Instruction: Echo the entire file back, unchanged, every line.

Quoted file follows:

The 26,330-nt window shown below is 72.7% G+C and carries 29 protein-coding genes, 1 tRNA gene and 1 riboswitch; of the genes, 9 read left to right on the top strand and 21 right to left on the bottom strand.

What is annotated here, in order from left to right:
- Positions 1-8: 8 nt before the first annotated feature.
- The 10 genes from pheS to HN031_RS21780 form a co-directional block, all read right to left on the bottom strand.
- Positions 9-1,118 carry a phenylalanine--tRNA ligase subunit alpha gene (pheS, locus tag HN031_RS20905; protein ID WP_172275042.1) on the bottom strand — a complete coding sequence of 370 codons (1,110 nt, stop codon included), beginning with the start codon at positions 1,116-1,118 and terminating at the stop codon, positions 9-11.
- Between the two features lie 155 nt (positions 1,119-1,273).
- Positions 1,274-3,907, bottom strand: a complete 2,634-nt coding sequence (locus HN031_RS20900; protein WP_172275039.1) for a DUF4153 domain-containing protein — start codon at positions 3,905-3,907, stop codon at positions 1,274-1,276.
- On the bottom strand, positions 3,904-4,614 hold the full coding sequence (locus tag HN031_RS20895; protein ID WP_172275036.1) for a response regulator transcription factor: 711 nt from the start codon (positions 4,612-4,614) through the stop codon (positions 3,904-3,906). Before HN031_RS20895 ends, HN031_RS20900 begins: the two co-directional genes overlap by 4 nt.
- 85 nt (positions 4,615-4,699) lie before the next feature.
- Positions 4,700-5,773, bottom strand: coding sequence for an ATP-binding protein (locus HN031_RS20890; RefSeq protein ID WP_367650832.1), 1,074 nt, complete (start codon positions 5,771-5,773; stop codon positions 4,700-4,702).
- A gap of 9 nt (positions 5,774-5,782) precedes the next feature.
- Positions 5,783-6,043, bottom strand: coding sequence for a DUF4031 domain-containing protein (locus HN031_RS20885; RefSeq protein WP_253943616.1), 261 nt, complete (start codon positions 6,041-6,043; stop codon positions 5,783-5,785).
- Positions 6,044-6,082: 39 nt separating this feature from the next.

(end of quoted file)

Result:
The 26,330-nt window shown below is 72.7% G+C and carries 29 protein-coding genes, 1 tRNA gene and 1 riboswitch; of the genes, 9 read left to right on the top strand and 21 right to left on the bottom strand.

What is annotated here, in order from left to right:
- Positions 1-8: 8 nt before the first annotated feature.
- The 10 genes from pheS to HN031_RS21780 form a co-directional block, all read right to left on the bottom strand.
- Positions 9-1,118 carry a phenylalanine--tRNA ligase subunit alpha gene (pheS, locus tag HN031_RS20905; protein ID WP_172275042.1) on the bottom strand — a complete coding sequence of 370 codons (1,110 nt, stop codon included), beginning with the start codon at positions 1,116-1,118 and terminating at the stop codon, positions 9-11.
- Between the two features lie 155 nt (positions 1,119-1,273).
- Positions 1,274-3,907, bottom strand: a complete 2,634-nt coding sequence (locus HN031_RS20900; protein WP_172275039.1) for a DUF4153 domain-containing protein — start codon at positions 3,905-3,907, stop codon at positions 1,274-1,276.
- On the bottom strand, positions 3,904-4,614 hold the full coding sequence (locus tag HN031_RS20895; protein ID WP_172275036.1) for a response regulator transcription factor: 711 nt from the start codon (positions 4,612-4,614) through the stop codon (positions 3,904-3,906). Before HN031_RS20895 ends, HN031_RS20900 begins: the two co-directional genes overlap by 4 nt.
- 85 nt (positions 4,615-4,699) lie before the next feature.
- Positions 4,700-5,773, bottom strand: coding sequence for an ATP-binding protein (locus HN031_RS20890; RefSeq protein ID WP_367650832.1), 1,074 nt, complete (start codon positions 5,771-5,773; stop codon positions 4,700-4,702).
- A gap of 9 nt (positions 5,774-5,782) precedes the next feature.
- Positions 5,783-6,043, bottom strand: coding sequence for a DUF4031 domain-containing protein (locus HN031_RS20885; RefSeq protein WP_253943616.1), 261 nt, complete (start codon positions 6,041-6,043; stop codon positions 5,783-5,785).
- Positions 6,044-6,082: 39 nt separating this feature from the next.